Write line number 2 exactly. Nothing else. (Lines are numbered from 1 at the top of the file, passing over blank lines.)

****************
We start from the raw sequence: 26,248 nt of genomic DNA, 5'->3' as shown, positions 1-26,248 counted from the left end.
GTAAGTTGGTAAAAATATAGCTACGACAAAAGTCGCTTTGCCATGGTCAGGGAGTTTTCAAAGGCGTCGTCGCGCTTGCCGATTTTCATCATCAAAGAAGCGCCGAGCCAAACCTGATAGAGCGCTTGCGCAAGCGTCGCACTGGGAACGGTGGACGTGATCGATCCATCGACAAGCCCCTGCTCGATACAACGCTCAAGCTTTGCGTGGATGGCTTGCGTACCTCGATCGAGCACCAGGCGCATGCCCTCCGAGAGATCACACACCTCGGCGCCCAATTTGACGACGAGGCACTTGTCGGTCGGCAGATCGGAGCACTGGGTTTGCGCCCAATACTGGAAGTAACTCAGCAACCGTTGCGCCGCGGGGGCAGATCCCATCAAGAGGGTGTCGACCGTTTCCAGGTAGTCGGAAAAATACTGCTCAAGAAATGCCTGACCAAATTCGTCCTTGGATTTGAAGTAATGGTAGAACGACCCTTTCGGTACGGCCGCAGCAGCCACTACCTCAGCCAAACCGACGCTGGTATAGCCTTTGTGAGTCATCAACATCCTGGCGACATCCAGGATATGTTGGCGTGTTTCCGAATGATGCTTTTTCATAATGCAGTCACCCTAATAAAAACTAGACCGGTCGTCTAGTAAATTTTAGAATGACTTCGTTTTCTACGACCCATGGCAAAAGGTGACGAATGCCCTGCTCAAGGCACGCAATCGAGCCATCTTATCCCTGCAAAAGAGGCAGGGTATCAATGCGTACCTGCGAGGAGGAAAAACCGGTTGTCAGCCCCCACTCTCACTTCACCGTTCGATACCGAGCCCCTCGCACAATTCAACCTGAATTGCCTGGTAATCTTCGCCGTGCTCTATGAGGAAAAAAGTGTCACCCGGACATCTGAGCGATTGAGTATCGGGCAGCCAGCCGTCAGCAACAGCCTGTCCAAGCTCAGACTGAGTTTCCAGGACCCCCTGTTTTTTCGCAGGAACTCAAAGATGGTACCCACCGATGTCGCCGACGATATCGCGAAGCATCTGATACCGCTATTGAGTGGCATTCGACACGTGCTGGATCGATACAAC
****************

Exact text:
GTAAGTTGGTAAAAATATAGCTACGACAAAAGTCGCTTTGCCATGGTCAGGGAGTTTTCAAAGGCGTCGTCGCGCTTGCCGATTTTCATCATCAAAGAAGCGCCGAGCCAAACCTGATAGAGCGCTTGCGCAAGCGTCGCACTGGGAACGGTGGACGTGATCGATCCATCGACAAGCCCCTGCTCGATACAACGCTCAAGCTTTGCGTGGATGGCTTGCGTACCTCGATCGAGCACCAGGCGCATGCCCTCCGAGAGATCACACACCTCGGCGCCCAATTTGACGACGAGGCACTTGTCGGTCGGCAGATCGGAGCACTGGGTTTGCGCCCAATACTGGAAGTAACTCAGCAACCGTTGCGCCGCGGGGGCAGATCCCATCAAGAGGGTGTCGACCGTTTCCAGGTAGTCGGAAAAATACTGCTCAAGAAATGCCTGACCAAATTCGTCCTTGGATTTGAAGTAATGGTAGAACGACCCTTTCGGTACGGCCGCAGCAGCCACTACCTCAGCCAAACCGACGCTGGTATAGCCTTTGTGAGTCATCAACATCCTGGCGACATCCAGGATATGTTGGCGTGTTTCCGAATGATGCTTTTTCATAATGCAGTCACCCTAATAAAAACTAGACCGGTCGTCTAGTAAATTTTAGAATGACTTCGTTTTCTACGACCCATGGCAAAAGGTGACGAATGCCCTGCTCAAGGCACGCAATCGAGCCATCTTATCCCTGCAAAAGAGGCAGGGTATCAATGCGTACCTGCGAGGAGGAAAAACCGGTTGTCAGCCCCCACTCTCACTTCACCGTTCGATACCGAGCCCCTCGCACAATTCAACCTGAATTGCCTGGTAATCTTCGCCGTGCTCTATGAGGAAAAAAGTGTCACCCGGACATCTGAGCGATTGAGTATCGGGCAGCCAGCCGTCAGCAACAGCCTGTCCAAGCTCAGACTGAGTTTCCAGGACCCCCTGTTTTTTCGCAGGAACTCAAAGATGGTACCCACCGATGTCGCCGACGATATCGCGAAGCATCTGATACCGCTATTGAGTGGCATTCGACACGTGCTGGATCGATACAAC